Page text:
12 Things You Should Not Do in Venice, Italy

Traveling with Alice

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Venice is one of the most famous and visited cities in the world.

Every year millions of worldwide tourists reach Venice to see its art masterpieces, take a gondola ride, and buy expensive souvenirs.

There are some things we don’t like, as locals, for tourists to do, and some highly recommend you avoid for the sake of your health and wallet.

1. Don’t swim in the canals

I know it’s hot in Italy during the summer, I hate August in Veneto where the humidity rate is around 70%.

Jumping into a canal to take a refreshing bath is one of the worse ideas you can ever have for these two reasons:

  • all the dirt from the building sewer ends in the channel, the water isn’t clean, and you risk to get an unpleasant disease
  • it’s forbidden and, if the police catch you, you must pay a 350€ fee

2. Do not consume food sitting on the ground

I know, I know, restaurants are expensive. Grab your takeaway food and find a bench in a “campo” (square), or a lovely green area like the Giardini di Sant’Elena.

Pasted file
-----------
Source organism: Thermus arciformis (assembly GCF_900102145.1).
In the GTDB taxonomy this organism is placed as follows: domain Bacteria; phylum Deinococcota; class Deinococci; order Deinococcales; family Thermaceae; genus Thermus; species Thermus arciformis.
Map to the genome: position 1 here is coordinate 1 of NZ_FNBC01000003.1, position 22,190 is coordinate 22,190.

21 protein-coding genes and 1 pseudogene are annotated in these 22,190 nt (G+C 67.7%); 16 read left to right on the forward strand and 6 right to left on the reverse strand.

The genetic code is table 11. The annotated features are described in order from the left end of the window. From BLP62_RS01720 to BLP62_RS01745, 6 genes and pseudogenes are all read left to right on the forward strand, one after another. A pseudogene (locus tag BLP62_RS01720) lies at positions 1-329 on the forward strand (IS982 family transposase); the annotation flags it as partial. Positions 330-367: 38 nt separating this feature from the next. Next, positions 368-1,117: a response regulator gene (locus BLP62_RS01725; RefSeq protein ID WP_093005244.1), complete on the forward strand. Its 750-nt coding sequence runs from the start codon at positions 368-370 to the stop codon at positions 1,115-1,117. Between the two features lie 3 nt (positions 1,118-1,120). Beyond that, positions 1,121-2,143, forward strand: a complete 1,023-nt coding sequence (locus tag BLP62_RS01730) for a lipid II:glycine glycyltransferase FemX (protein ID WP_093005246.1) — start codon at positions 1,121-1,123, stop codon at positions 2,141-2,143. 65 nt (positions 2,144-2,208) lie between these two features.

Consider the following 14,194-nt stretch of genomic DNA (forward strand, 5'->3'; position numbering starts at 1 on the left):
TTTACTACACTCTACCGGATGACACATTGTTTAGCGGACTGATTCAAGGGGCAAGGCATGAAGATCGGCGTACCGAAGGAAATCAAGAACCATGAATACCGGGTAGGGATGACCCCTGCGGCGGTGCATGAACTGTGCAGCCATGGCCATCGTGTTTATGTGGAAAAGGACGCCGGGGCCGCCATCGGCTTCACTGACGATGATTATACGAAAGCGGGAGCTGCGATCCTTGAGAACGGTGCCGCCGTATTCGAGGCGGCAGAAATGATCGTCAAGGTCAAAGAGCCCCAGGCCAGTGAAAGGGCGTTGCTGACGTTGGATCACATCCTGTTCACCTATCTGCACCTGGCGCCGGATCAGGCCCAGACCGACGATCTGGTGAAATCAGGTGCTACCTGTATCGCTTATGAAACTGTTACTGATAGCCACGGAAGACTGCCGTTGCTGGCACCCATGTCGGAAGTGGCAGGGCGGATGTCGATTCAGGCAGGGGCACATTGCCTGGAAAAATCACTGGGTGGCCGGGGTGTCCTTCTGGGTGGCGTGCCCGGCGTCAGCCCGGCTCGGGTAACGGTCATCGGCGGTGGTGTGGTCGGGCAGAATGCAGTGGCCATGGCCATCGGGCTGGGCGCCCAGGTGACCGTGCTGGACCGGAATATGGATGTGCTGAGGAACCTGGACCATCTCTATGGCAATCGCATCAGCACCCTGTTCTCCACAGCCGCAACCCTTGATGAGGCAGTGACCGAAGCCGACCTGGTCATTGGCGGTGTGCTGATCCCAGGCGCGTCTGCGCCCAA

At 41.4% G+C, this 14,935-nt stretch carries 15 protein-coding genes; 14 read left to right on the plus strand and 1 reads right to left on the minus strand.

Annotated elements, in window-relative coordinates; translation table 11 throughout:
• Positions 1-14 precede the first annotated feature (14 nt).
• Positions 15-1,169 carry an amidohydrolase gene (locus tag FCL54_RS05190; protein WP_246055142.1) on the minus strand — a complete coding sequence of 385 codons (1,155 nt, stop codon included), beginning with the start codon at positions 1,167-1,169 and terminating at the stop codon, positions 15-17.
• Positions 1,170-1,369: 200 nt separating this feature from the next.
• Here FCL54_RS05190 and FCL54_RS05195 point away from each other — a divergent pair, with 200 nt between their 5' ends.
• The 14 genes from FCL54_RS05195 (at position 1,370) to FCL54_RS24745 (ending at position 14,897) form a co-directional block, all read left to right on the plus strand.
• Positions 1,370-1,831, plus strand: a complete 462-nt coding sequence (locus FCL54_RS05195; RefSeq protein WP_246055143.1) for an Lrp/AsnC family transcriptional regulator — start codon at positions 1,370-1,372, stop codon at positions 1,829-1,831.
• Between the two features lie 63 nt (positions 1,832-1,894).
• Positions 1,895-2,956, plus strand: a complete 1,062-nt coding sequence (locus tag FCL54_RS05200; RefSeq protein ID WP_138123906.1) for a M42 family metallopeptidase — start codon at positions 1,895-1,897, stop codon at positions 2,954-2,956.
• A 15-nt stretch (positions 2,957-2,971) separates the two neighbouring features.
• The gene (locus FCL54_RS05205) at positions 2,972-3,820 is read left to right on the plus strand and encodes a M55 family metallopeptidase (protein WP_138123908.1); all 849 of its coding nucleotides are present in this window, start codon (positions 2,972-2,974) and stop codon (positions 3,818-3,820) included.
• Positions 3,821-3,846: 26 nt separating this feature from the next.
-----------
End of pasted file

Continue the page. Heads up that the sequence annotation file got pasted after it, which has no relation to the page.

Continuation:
The ground can be filthy, and eating on the floor is also forbidden by law.

While having a picnic, don’t feed the pigeons. It is prohibited as there are too many of them. They poop everywhere and carry nasty diseases.

A friend of mine used to have a shop in the city center and many tourists used to eat in front of her shop windows. It isn’t polite, and you are probably ruining a shop business.

Another tip for you: don’t eat in Saint Mark’s Square (Piazza San Marco). Even coffee is super expensive there, if you visit Venice on a budget, avoid bars and restaurants around that area.

3. Don’t buy fake merchandise